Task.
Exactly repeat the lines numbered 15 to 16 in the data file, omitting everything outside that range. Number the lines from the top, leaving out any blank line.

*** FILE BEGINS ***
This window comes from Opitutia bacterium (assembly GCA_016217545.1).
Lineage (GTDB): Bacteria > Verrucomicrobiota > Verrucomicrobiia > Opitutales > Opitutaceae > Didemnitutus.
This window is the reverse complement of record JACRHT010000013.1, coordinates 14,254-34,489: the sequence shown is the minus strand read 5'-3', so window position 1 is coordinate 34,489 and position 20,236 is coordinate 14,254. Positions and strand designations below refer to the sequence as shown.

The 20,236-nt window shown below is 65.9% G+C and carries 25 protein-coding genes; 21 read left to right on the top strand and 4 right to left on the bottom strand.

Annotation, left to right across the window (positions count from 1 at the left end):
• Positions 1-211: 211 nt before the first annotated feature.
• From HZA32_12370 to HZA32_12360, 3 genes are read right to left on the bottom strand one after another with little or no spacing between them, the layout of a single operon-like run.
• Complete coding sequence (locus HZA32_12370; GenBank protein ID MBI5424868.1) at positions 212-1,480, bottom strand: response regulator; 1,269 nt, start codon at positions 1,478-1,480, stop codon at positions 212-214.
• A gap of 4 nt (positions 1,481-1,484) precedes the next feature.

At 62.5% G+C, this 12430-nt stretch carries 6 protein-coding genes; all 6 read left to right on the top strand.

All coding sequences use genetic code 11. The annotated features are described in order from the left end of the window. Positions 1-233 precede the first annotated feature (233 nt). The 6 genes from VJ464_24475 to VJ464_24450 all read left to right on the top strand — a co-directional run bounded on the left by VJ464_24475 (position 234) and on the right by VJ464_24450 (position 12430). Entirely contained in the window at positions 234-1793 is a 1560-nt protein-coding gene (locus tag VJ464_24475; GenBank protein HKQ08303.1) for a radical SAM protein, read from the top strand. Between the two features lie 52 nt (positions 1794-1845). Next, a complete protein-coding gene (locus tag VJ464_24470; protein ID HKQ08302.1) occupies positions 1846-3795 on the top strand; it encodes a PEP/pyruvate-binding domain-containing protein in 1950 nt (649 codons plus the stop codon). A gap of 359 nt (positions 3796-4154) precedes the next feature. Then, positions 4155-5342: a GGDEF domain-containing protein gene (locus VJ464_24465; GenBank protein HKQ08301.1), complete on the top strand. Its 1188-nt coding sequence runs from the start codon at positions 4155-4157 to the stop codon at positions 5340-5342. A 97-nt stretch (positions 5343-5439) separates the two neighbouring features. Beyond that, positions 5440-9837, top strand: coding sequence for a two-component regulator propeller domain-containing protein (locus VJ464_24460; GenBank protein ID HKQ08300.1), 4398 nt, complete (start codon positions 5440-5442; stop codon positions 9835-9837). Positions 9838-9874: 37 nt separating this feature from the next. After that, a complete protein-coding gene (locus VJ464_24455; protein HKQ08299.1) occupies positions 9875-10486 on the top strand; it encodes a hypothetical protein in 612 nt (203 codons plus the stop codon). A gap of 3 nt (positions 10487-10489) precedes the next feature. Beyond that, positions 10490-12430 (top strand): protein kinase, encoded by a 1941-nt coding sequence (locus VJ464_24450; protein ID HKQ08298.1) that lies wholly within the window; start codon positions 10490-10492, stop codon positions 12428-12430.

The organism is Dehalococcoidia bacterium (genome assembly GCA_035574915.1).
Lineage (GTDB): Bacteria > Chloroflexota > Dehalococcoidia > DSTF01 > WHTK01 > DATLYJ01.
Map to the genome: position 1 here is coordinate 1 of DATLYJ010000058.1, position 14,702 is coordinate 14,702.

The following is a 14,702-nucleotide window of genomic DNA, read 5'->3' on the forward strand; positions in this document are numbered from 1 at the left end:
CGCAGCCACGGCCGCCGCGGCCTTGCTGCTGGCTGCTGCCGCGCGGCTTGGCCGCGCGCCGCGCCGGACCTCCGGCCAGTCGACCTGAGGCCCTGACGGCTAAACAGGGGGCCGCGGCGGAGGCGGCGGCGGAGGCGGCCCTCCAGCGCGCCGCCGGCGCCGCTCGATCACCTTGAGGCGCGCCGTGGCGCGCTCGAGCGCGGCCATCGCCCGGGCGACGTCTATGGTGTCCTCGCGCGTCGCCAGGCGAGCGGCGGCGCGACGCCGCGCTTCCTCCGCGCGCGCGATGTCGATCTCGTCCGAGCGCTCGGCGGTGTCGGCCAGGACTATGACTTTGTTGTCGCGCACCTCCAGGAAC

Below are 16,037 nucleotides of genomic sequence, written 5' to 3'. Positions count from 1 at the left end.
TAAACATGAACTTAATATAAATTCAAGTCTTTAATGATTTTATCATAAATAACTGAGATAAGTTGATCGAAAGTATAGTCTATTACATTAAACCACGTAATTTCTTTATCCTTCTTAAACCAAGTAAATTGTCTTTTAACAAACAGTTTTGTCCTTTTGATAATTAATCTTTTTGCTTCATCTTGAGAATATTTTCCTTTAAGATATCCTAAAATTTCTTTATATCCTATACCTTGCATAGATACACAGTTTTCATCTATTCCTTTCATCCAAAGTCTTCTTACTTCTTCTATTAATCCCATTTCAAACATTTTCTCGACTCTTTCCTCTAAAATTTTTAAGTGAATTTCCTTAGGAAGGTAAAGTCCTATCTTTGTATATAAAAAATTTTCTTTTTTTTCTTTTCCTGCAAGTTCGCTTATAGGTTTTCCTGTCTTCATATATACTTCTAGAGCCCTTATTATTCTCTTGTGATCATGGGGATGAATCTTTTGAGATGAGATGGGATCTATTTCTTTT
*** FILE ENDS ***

The following is a 14,702-nucleotide window of genomic DNA, read 5'->3' on the forward strand; positions in this document are numbered from 1 at the left end:
CGCAGCCACGGCCGCCGCGGCCTTGCTGCTGGCTGCTGCCGCGCGGCTTGGCCGCGCGCCGCGCCGGACCTCCGGCCAGTCGACCTGAGGCCCTGACGGCTAAACAGGGGGCCGCGGCGGAGGCGGCGGCGGAGGCGGCCCTCCAGCGCGCCGCCGGCGCCGCTCGATCACCTTGAGGCGCGCCGTGGCGCGCTCGAGCGCGGCCATCGCCCGGGCGACGTCTATGGTGTCCTCGCGCGTCGCCAGGCGAGCGGCGGCGCGACGCCGCGCTTCCTCCGCGCGCGCGATGTCGATCTCGTCCGAGCGCTCGGCGGTGTCGGCCAGGACTATGACTTTGTTGTCGCGCACCTCCAGGAAC